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Stamkos, Lightning ink five-year deal worth $37.5-million

It took almost three weeks, but Tampa Bay Lightning general manager Steve Yzerman was never too worried that he might lose star centre Steven Stamkos as a restricted free agent.

"One way or another, we felt we would get him signed," Yzerman said Tuesday, after the Lightning locked up Stamkos, one of their franchise cornerstones, for the next five years at a cost of $37.5-million.

The price was always going to be between $7 and $8-million per year for a player of Stamkos's pedigree – and that's where it settled, right in between. Just 21, Stamkos led the NHL in goal-scoring two years ago with 51 and chipped in another 45 last year, the highest total in the league over that span. Stamkos is also just the sixth player in NHL history to score 100 career goals before the age of 21.

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So Yzerman worked hard at getting a deal done and Stamkos, for his part, didn't want to go anywhere else. The end result was a deal that will pay Stamkos $8-million in each of its first four years and then drops down to $5.5-million in year five. That final year represents a bargain for the Lightning, given that it also buys out the first year of Stamkos's eligibility for unrestricted free agency.

"At the end of the day, it wasn't something I lost any sleep over," said Stamkos, of the negotiations that spilled into the third week of the free-agent signing period. "For me, it was trying to get a deal done in Tampa, because ultimately that's where I wanted to say. I never really even thought of looking anywhere else."

According to Stamkos, the framework of the deal had mostly been in place for a couple of weeks and the delay in announcing the signing was the result of some minor details that needed to be clarified.

Both Yzerman and Stamkos tacitly acknowledged that he might have left some dollars on the table, given the wild spending spree that followed the July 1 free agency binge. But both made a similar point – that in order to keep a competitive team around a nucleus of high-end talent, sometimes a player cannot squeeze every last dollar out of the negotiation.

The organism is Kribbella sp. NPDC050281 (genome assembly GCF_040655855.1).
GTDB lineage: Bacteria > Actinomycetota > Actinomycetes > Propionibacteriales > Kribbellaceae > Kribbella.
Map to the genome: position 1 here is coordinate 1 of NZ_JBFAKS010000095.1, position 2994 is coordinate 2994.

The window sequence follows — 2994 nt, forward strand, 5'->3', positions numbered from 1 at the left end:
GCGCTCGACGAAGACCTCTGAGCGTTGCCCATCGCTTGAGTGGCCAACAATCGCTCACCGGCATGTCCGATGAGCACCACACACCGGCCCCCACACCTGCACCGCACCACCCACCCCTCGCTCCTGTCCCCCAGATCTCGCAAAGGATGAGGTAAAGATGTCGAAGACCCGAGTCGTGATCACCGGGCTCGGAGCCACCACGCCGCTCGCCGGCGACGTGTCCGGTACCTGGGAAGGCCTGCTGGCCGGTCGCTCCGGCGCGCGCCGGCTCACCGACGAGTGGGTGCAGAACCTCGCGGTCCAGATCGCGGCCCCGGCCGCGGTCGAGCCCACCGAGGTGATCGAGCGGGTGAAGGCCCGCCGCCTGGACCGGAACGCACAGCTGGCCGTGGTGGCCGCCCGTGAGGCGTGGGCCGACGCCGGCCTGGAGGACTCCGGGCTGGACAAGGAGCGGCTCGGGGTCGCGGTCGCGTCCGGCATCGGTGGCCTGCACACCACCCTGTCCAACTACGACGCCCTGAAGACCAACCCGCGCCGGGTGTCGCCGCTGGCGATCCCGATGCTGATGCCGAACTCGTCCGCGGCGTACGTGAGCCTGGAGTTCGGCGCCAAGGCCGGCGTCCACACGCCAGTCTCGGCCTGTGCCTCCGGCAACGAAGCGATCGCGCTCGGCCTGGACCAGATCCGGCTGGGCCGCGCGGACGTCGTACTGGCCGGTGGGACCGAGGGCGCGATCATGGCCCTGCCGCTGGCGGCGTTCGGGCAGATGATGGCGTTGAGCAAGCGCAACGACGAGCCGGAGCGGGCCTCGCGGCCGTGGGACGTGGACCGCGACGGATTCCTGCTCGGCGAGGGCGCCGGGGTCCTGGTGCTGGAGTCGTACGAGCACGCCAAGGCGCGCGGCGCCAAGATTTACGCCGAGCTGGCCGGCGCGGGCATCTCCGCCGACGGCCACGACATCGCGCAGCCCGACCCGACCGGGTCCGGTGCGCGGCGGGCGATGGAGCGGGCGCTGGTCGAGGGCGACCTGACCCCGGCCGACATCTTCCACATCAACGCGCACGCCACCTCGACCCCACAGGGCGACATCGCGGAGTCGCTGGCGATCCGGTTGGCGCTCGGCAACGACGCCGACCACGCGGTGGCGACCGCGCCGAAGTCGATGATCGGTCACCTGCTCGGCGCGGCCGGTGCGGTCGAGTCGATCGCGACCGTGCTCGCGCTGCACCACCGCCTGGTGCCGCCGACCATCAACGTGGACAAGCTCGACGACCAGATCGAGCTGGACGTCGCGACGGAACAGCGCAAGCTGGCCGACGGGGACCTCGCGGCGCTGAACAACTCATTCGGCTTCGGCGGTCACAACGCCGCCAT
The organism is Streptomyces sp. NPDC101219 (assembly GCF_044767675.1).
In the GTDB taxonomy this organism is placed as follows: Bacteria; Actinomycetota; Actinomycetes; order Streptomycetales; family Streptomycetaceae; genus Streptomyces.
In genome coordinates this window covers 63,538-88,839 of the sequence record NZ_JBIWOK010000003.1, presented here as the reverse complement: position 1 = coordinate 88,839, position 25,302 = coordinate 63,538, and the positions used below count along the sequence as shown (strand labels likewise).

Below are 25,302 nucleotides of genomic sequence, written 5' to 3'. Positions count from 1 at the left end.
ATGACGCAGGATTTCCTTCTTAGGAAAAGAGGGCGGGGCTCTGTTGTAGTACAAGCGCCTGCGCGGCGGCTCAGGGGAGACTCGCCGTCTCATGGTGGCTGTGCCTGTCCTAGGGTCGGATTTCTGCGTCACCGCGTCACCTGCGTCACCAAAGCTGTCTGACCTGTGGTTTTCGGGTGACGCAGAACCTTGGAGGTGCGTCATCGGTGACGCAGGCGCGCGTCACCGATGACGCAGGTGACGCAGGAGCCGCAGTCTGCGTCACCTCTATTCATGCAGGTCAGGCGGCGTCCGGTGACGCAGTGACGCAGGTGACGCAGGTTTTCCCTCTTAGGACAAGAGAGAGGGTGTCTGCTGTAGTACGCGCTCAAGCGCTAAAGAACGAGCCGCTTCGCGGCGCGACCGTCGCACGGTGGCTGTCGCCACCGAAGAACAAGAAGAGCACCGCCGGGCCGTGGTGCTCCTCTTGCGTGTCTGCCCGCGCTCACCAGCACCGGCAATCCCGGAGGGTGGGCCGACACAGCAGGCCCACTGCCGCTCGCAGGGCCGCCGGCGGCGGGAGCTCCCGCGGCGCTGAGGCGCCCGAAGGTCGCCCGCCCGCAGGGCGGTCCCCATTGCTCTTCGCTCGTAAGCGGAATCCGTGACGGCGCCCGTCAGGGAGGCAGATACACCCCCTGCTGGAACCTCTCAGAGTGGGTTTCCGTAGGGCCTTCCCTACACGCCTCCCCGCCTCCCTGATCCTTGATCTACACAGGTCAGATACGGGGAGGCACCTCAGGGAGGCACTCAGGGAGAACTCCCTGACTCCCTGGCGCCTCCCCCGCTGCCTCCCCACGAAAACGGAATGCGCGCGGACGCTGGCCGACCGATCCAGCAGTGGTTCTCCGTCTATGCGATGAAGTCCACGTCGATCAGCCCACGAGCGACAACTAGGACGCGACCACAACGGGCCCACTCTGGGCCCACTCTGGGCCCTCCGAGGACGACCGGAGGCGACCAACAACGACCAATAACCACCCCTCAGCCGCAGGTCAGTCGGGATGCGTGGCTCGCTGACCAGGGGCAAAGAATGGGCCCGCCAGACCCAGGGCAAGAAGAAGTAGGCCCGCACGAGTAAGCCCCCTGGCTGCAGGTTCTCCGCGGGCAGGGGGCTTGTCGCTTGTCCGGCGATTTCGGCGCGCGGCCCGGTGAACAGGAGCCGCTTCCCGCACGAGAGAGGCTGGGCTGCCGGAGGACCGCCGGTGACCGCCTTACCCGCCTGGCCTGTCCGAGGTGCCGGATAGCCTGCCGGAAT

"You have to look after yourself as a player, but at the same time, you have to realize what that number does from a team perspective," said Stamkos. "It made sense for both sides. I'm happy with that number and Tampa is happy with that number – and they can still go out and field a competitive team and that's something I thought was important in the process."

There had been speculation that one of Tampa's rivals might try to overpay Stamkos and sign him away with a heavily front-loaded deal that topped $10-million or more, but the offer sheet never materialized.

Philosophically, Yzerman said tendering an offer sheet in order to poach away a rival makes no sense to him because effectively what it means, in most cases, is "you're really doing the work for the other club.

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"Unless you want to do something really extraordinary .... Basically, you're going to have to overpay the player in the hopes of getting the other team to not match it," said Yzerman. "Either way, I think you're just screwing up your own pay structure."

In theory, Stamkos's signing may be the template for the ongoing negotiations between the Los Angeles Kings and defenceman Drew Doughty. Stamkos was the first player selected in the 2008 entry draft; and Doughty the second. Both are represented by the same agency and both have become integral parts of their teams in the first three years of their respective careers, which is why the Lightning were obliged to give Stamkos such a big pay day so early in his career.

Under the NHL's entry-level system, Stamkos did not have arbitration rights for another two years, a mechanism that was supposed to keep the values for second contracts lower. It hasn't worked out that way, at least not for the precocious high-end talent that has emerged in the post-lockout NHL.

As for Stamkos, he spends his summers in Toronto, so he was aware of all the speculation about his future – and the rumours that he might be playing elsewhere next year.

"I was getting texts from friends and family, asking me if I was playing here or signing there," said Stamkos. "It was comical at first. It got a little annoying towards the end, but it's something that comes with the territory.

"This deal has been pretty much locked up for a couple of weeks now. It was just figuring out the small details. Definitely, I'm excited – and happy that we could finally announce it."

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About the Author

Eric was the winner of the Hockey Hall Of Fame's Elmer Ferguson award for "distinguished contributions to hockey writing" in 2001. A graduate of the University of Western Ontario's grad school of journalism, he began covering hockey in 1978 and after spending 20 years covering the NHL and the Calgary Flames, joined The Globe in 2000. More

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